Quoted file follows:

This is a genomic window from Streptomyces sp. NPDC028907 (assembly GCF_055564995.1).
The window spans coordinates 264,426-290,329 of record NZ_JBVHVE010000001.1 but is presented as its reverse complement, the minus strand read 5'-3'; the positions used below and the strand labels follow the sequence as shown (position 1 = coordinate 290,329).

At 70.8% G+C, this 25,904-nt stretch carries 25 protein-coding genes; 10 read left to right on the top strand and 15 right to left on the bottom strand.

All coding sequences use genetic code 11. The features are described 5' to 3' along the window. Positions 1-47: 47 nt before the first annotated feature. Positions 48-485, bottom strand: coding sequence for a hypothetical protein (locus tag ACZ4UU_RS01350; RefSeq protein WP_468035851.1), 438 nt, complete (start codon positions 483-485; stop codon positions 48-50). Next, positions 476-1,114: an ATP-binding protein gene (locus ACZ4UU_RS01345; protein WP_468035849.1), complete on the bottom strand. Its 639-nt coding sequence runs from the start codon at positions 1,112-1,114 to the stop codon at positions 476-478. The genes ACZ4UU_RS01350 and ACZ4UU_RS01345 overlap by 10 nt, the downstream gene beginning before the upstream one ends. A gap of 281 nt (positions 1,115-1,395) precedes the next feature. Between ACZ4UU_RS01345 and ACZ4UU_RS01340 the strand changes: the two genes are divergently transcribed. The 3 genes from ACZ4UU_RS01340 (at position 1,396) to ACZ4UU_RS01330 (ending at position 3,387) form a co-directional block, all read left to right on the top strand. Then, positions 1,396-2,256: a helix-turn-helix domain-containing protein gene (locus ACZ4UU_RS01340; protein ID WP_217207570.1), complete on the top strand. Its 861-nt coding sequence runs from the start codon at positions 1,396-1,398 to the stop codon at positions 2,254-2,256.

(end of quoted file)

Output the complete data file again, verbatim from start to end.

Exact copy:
This is a genomic window from Streptomyces sp. NPDC028907 (assembly GCF_055564995.1).
The window spans coordinates 264,426-290,329 of record NZ_JBVHVE010000001.1 but is presented as its reverse complement, the minus strand read 5'-3'; the positions used below and the strand labels follow the sequence as shown (position 1 = coordinate 290,329).

At 70.8% G+C, this 25,904-nt stretch carries 25 protein-coding genes; 10 read left to right on the top strand and 15 right to left on the bottom strand.

All coding sequences use genetic code 11. The features are described 5' to 3' along the window. Positions 1-47: 47 nt before the first annotated feature. Positions 48-485, bottom strand: coding sequence for a hypothetical protein (locus tag ACZ4UU_RS01350; RefSeq protein WP_468035851.1), 438 nt, complete (start codon positions 483-485; stop codon positions 48-50). Next, positions 476-1,114: an ATP-binding protein gene (locus ACZ4UU_RS01345; protein WP_468035849.1), complete on the bottom strand. Its 639-nt coding sequence runs from the start codon at positions 1,112-1,114 to the stop codon at positions 476-478. The genes ACZ4UU_RS01350 and ACZ4UU_RS01345 overlap by 10 nt, the downstream gene beginning before the upstream one ends. A gap of 281 nt (positions 1,115-1,395) precedes the next feature. Between ACZ4UU_RS01345 and ACZ4UU_RS01340 the strand changes: the two genes are divergently transcribed. The 3 genes from ACZ4UU_RS01340 (at position 1,396) to ACZ4UU_RS01330 (ending at position 3,387) form a co-directional block, all read left to right on the top strand. Then, positions 1,396-2,256: a helix-turn-helix domain-containing protein gene (locus ACZ4UU_RS01340; protein ID WP_217207570.1), complete on the top strand. Its 861-nt coding sequence runs from the start codon at positions 1,396-1,398 to the stop codon at positions 2,254-2,256.